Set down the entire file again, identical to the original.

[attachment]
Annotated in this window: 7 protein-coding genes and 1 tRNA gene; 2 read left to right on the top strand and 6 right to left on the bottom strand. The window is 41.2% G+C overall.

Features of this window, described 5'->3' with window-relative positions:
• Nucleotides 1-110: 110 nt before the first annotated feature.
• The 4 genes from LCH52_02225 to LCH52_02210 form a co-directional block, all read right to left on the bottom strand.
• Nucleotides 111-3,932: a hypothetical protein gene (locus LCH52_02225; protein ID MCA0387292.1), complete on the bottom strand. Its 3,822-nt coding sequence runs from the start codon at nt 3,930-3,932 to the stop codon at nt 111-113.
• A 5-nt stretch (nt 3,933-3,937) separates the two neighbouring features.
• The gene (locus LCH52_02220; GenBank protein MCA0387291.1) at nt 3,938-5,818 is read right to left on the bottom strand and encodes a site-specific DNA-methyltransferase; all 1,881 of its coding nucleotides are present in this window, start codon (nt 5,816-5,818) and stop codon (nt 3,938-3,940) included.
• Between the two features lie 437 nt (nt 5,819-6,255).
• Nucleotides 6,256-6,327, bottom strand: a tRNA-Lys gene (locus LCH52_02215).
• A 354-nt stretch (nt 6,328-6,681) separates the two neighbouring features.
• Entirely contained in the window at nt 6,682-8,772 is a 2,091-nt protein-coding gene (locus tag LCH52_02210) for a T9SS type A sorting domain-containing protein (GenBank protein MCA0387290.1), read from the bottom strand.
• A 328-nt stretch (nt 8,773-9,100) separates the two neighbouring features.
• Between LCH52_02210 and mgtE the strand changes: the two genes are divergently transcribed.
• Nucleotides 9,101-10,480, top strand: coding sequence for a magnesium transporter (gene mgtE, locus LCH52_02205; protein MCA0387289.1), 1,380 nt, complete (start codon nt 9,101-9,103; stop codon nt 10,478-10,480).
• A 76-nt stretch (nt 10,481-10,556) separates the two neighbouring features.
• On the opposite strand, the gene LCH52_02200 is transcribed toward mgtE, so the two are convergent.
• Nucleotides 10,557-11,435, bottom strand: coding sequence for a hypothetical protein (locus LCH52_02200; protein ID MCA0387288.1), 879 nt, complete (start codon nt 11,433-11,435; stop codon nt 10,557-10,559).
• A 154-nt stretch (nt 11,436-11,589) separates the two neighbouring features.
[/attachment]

Annotated in this window: 7 protein-coding genes and 1 tRNA gene; 2 read left to right on the top strand and 6 right to left on the bottom strand. The window is 41.2% G+C overall.

Features of this window, described 5'->3' with window-relative positions:
• Nucleotides 1-110: 110 nt before the first annotated feature.
• The 4 genes from LCH52_02225 to LCH52_02210 form a co-directional block, all read right to left on the bottom strand.
• Nucleotides 111-3,932: a hypothetical protein gene (locus LCH52_02225; protein ID MCA0387292.1), complete on the bottom strand. Its 3,822-nt coding sequence runs from the start codon at nt 3,930-3,932 to the stop codon at nt 111-113.
• A 5-nt stretch (nt 3,933-3,937) separates the two neighbouring features.
• The gene (locus LCH52_02220; GenBank protein MCA0387291.1) at nt 3,938-5,818 is read right to left on the bottom strand and encodes a site-specific DNA-methyltransferase; all 1,881 of its coding nucleotides are present in this window, start codon (nt 5,816-5,818) and stop codon (nt 3,938-3,940) included.
• Between the two features lie 437 nt (nt 5,819-6,255).
• Nucleotides 6,256-6,327, bottom strand: a tRNA-Lys gene (locus LCH52_02215).
• A 354-nt stretch (nt 6,328-6,681) separates the two neighbouring features.
• Entirely contained in the window at nt 6,682-8,772 is a 2,091-nt protein-coding gene (locus tag LCH52_02210) for a T9SS type A sorting domain-containing protein (GenBank protein MCA0387290.1), read from the bottom strand.
• A 328-nt stretch (nt 8,773-9,100) separates the two neighbouring features.
• Between LCH52_02210 and mgtE the strand changes: the two genes are divergently transcribed.
• Nucleotides 9,101-10,480, top strand: coding sequence for a magnesium transporter (gene mgtE, locus LCH52_02205; protein MCA0387289.1), 1,380 nt, complete (start codon nt 9,101-9,103; stop codon nt 10,478-10,480).
• A 76-nt stretch (nt 10,481-10,556) separates the two neighbouring features.
• On the opposite strand, the gene LCH52_02200 is transcribed toward mgtE, so the two are convergent.
• Nucleotides 10,557-11,435, bottom strand: coding sequence for a hypothetical protein (locus LCH52_02200; protein ID MCA0387288.1), 879 nt, complete (start codon nt 11,433-11,435; stop codon nt 10,557-10,559).
• A 154-nt stretch (nt 11,436-11,589) separates the two neighbouring features.